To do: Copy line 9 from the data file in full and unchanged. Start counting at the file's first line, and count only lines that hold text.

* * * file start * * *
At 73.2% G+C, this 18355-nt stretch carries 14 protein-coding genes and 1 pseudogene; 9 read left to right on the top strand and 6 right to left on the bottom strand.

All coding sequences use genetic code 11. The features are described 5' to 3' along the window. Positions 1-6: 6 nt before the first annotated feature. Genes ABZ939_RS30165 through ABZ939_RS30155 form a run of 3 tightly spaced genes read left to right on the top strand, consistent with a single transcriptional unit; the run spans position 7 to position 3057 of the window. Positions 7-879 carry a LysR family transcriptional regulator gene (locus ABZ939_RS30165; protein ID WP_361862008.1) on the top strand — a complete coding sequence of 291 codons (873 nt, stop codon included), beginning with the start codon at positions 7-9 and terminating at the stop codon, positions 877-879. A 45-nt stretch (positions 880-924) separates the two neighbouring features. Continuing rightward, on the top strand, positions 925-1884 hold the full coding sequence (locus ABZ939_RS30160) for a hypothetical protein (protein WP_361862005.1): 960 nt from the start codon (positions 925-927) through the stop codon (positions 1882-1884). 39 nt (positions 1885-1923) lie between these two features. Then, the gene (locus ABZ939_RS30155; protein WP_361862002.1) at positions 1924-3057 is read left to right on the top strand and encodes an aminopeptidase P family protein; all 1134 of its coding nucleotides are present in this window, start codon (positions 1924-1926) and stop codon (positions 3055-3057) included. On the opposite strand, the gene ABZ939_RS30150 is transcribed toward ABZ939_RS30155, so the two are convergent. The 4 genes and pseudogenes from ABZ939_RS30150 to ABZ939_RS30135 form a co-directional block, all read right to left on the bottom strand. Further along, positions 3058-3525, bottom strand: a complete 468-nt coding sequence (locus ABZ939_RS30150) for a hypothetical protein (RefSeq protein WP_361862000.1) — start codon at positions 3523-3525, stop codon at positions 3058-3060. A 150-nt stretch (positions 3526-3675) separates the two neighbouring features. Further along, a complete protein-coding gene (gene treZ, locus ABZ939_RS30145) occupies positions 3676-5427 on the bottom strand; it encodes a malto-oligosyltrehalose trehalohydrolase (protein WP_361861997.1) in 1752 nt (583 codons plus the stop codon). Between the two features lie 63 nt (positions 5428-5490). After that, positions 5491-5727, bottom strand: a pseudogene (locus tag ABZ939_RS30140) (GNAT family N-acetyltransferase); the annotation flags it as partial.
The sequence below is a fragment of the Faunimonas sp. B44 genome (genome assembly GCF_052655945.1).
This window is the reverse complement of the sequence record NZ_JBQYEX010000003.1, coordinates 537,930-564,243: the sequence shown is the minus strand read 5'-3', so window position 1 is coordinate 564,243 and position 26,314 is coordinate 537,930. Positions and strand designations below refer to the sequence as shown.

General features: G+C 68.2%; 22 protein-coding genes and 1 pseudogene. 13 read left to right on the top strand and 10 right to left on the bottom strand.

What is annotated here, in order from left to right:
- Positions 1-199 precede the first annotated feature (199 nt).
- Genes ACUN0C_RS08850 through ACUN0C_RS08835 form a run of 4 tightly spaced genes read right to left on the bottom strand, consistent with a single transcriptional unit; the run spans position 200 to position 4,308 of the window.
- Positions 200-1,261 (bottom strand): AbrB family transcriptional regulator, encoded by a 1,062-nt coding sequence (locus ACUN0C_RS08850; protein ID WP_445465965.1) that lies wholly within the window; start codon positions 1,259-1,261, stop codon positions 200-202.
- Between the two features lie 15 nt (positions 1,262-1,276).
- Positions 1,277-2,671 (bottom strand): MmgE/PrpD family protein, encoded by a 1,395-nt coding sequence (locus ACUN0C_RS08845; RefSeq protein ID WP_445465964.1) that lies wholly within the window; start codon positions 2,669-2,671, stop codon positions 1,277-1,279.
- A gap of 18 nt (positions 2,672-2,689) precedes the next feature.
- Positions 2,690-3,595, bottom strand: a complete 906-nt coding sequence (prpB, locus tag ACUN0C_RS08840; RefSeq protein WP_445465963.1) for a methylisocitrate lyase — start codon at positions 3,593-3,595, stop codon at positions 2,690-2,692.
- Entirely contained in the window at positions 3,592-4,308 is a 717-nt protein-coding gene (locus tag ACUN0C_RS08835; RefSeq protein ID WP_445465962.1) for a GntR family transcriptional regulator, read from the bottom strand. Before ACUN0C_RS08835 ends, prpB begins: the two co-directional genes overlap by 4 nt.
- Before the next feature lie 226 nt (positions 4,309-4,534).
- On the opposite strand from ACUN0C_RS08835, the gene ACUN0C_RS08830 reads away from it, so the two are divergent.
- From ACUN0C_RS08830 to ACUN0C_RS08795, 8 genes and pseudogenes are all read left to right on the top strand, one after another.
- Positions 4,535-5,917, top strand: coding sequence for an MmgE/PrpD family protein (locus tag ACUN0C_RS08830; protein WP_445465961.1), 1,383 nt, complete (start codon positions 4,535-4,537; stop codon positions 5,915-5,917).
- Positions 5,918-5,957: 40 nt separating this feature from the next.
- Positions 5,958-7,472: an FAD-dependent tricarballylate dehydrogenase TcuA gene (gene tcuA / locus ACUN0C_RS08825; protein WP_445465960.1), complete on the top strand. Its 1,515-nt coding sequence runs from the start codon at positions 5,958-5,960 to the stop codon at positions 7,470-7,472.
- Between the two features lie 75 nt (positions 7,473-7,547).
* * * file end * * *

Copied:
- Positions 200-1,261 (bottom strand): AbrB family transcriptional regulator, encoded by a 1,062-nt coding sequence (locus ACUN0C_RS08850; protein ID WP_445465965.1) that lies wholly within the window; start codon positions 1,259-1,261, stop codon positions 200-202.